4 things about China's delicate relationship with the U.S.
Willie Grace | 11/10/2014, 6 a.m. | Updated on 11/10/2014, 6 a.m.
HONG KONG (CNNMoney) -- Fresh from a brutal electoral drubbing, President Obama is headed for Beijing to face another vexing issue: The rise of China, and America's response.
Obama will be in Beijing for the Asia Pacific Economic Cooperation summit, a conference that gives him a chance to push his foreign policy agenda and compare notes with Chinese counterpart Xi Jinping.
Obama and Xi have spoken about the importance of the U.S-China relationship -- and especially shared economic ties. But like any relationship, there are some sticking points that could become hot topics at the conference.
Both the U.S. and China are pushing free trade pacts in Asia, and rushing to sign up as many allies as possible in a bid to extend their reach in the Pacific.
The U.S. deal is called the Trans-Pacific Partnership (TPP), while China's rival plan is known as the Free Trade Area of the Asia Pacific. According to the U.S., the TPP could boost the American economy by $77 billion per year, and generate more than $300 billion in world exports.
Expect a lot of arm-twisting behind the scenes as both countries seek to win support for their initiatives.
The Obama administration has increased pressure on China to stop what it describes as economic espionage carried out by Chinese military units.
In May, the Justice Department took the unusual step of indicting five People's Liberation Army officers, accusing them of violating federal law by hacking to spy and steal secrets.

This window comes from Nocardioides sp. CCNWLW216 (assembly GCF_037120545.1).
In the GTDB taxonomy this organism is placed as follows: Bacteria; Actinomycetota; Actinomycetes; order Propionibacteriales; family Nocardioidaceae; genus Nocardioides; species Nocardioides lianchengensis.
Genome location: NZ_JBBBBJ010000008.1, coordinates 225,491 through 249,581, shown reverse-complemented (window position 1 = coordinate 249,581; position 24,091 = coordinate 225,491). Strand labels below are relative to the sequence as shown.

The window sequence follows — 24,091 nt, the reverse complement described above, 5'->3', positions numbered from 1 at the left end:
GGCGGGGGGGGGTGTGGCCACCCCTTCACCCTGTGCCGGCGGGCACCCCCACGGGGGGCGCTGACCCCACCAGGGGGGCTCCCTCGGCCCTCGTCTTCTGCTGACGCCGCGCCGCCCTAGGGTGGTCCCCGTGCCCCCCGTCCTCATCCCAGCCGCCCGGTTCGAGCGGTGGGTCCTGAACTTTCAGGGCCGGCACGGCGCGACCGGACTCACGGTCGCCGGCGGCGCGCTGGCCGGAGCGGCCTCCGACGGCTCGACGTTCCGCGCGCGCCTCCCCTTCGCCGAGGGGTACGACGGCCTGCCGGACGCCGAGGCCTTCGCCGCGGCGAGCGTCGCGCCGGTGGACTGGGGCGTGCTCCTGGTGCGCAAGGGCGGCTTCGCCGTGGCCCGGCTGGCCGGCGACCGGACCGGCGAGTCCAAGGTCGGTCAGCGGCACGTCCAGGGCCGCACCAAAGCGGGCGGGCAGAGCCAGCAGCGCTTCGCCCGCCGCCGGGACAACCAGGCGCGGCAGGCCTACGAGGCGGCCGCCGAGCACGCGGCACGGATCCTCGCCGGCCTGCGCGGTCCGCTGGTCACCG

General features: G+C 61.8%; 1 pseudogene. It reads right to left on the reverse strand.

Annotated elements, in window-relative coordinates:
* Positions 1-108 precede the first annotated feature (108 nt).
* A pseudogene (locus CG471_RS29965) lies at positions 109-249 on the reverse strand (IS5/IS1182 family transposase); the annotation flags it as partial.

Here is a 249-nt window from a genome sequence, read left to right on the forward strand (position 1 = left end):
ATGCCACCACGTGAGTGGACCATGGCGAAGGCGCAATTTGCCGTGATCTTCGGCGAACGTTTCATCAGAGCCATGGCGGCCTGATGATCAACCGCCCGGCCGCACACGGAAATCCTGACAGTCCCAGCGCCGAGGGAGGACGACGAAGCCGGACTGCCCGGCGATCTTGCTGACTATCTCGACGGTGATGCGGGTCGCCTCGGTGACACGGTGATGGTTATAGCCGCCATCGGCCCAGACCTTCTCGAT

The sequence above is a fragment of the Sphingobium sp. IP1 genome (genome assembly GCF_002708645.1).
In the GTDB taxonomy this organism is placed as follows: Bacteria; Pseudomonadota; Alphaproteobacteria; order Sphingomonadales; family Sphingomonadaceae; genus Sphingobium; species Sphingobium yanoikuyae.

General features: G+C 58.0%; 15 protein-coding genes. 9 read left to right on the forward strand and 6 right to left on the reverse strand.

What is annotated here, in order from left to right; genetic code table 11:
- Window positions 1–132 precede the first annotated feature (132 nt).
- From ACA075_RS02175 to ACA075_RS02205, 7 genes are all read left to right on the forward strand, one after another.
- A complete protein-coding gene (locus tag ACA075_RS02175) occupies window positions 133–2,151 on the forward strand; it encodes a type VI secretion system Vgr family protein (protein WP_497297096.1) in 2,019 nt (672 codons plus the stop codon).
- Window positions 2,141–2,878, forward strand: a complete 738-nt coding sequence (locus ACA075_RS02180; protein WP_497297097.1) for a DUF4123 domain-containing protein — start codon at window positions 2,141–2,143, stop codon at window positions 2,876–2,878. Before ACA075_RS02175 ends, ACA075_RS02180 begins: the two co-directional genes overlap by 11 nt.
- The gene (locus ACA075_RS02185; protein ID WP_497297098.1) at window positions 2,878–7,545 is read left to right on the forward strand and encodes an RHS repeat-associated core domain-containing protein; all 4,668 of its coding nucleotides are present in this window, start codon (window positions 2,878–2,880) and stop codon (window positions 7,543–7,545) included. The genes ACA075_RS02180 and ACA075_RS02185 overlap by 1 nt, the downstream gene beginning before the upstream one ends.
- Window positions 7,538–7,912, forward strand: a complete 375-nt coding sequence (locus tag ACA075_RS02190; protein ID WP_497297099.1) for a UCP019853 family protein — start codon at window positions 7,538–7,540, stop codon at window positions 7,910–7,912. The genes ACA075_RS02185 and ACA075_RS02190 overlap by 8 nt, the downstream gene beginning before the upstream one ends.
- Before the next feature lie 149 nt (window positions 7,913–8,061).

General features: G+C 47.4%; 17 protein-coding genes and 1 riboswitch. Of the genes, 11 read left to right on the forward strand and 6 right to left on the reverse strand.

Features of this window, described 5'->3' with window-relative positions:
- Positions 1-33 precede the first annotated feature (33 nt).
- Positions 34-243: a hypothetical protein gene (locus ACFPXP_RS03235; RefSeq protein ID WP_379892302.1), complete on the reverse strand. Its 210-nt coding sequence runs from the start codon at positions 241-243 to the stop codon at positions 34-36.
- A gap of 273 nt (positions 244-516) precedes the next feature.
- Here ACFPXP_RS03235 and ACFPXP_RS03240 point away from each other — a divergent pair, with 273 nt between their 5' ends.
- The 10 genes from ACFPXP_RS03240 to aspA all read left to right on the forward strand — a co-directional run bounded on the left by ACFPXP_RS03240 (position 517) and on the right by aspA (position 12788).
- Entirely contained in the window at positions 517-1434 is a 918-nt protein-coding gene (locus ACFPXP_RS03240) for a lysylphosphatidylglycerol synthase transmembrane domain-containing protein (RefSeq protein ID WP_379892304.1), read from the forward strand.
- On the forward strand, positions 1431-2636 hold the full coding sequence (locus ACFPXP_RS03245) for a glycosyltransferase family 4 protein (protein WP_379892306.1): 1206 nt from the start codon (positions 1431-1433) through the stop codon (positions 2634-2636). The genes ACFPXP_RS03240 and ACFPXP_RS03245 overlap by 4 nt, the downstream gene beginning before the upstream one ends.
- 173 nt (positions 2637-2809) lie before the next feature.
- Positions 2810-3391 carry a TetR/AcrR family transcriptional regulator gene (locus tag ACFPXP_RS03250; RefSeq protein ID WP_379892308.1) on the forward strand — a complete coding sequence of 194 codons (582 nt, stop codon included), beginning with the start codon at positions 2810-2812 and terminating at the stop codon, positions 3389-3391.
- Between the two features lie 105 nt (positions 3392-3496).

Beijing has long denied engaging in cyber espionage, insisting that China is the victim of many cyberattacks -- most of them originating in the United States.
3) Currency wars
The U.S. is likely to press China to allow its currency, the yuan, to appreciate more rapidly.
The Chinese government has historically maintained a tight grip on the yuan. Doing so has allowed Beijing to curb money flows in and out of the country, and favorable exchange rates have helped to boost exports and manufacturing.
But it has been taking steps recently to allow the yuan to trade more freely and expand its global role.
4) Power play
The defeat suffered by Obama's Democrats in the midterm elections won't be lost on summit attendees. And with the Senate in Republican hands, Beijing may view Obama as a diminished force.
"The [U.S.] is too lazy to reform," the nationalist-leaning Chinese publication Global Times said after the elections. "U.S. society selected Obama, but there is no great American president in this era."
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